The Center for Educational Development and Research assists the David Geffen School of Medicine faculty in Curriculum Development, Instructional Technology, Faculty Development and Research and Evaluation.
Starting a new pipeline program for health sciences: do faculty and students value the same objectives?
In 2006, two urban universities started a new 6-week, residential program designed to provide a pipeline of qualified disadvantaged students to medical or dental school. Using both qualitative and quantitative techniques, this paper describes an iterative self-study process in which discrepancies in perceptions on program objectives held by students and faculty were detected. Analysis of interviews and a focus group with faculty resulted in eight program objectives. Faculty and students rank-ordered seven of these according to importance using pair-wise comparisons. Although they agreed that “skill building” was the most important program objective, students and faculty differed significantly on others. Some of these differences were attributed to inadequate communication about the program.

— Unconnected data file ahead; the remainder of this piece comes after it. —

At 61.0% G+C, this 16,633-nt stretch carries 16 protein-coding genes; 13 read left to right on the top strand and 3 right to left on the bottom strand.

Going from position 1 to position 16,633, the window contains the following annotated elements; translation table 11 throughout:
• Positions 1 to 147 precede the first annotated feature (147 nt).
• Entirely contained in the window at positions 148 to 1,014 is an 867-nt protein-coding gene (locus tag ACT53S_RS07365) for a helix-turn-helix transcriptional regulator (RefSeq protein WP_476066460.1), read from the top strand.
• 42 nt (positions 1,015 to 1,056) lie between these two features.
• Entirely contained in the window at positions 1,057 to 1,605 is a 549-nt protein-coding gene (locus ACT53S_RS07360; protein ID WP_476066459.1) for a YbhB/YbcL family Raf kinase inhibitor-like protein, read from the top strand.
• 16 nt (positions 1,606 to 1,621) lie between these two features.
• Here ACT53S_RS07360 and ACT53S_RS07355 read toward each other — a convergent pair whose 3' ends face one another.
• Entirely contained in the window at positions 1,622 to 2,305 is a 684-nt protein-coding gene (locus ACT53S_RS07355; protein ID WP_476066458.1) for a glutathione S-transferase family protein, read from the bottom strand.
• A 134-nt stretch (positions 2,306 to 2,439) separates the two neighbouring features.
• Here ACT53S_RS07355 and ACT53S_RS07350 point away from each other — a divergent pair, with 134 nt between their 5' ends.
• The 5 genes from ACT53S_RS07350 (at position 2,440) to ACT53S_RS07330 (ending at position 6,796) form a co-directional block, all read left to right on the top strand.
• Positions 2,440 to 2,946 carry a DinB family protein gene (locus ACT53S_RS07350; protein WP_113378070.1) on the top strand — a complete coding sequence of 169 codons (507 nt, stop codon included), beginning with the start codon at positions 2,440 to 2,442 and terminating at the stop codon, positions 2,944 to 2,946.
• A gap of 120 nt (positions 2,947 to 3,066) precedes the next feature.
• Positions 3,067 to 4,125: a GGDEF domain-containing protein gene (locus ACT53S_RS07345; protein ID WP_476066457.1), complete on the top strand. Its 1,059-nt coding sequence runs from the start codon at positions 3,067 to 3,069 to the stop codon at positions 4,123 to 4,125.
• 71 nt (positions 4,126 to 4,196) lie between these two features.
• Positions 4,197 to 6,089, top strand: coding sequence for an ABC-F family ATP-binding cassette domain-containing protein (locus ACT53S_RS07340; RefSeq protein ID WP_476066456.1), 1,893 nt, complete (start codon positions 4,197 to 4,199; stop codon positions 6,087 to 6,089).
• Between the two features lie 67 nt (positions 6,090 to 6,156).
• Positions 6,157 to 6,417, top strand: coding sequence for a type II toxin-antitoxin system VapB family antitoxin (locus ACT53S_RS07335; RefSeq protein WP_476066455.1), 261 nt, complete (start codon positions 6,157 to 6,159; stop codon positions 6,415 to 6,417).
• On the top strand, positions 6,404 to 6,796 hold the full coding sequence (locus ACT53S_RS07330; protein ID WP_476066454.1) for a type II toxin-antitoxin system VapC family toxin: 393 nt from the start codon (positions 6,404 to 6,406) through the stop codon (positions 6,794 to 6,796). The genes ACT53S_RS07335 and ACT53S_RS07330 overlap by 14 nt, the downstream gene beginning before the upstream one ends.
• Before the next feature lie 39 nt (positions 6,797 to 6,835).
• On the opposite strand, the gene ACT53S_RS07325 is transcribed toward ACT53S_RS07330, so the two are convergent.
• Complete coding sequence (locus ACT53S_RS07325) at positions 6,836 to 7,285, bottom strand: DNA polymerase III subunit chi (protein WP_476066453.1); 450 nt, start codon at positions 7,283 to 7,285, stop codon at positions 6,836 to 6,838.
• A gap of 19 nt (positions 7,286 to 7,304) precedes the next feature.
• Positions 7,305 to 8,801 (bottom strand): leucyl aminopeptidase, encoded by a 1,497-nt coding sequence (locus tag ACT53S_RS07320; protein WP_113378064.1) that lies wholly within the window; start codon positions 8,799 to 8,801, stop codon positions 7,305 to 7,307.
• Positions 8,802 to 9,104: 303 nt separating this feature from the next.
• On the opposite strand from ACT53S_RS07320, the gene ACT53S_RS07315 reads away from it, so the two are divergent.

Do formative assessments promote self assessment accuracy? A study of second year medical students’ predictions about performance
Self assessment accuracy is an essential precursor to the development of self-directed learning- a desired goal of medical education. The purpose of this study was to determine medical students’ long term accuracy of performance prediction, evaluated in the context of formative assessments designed to provide practice for the summative assessment. Students were asked to predict their performance on the final exam over six formative assessments and at the end of the final exam. Students’ confidence levels were predictive of near assessments, but were uncorrelated with final exam performance. Moreover, the ratings were stable over time. These findings are discussed in context of medical students’ approach to learning in the second year of medical school.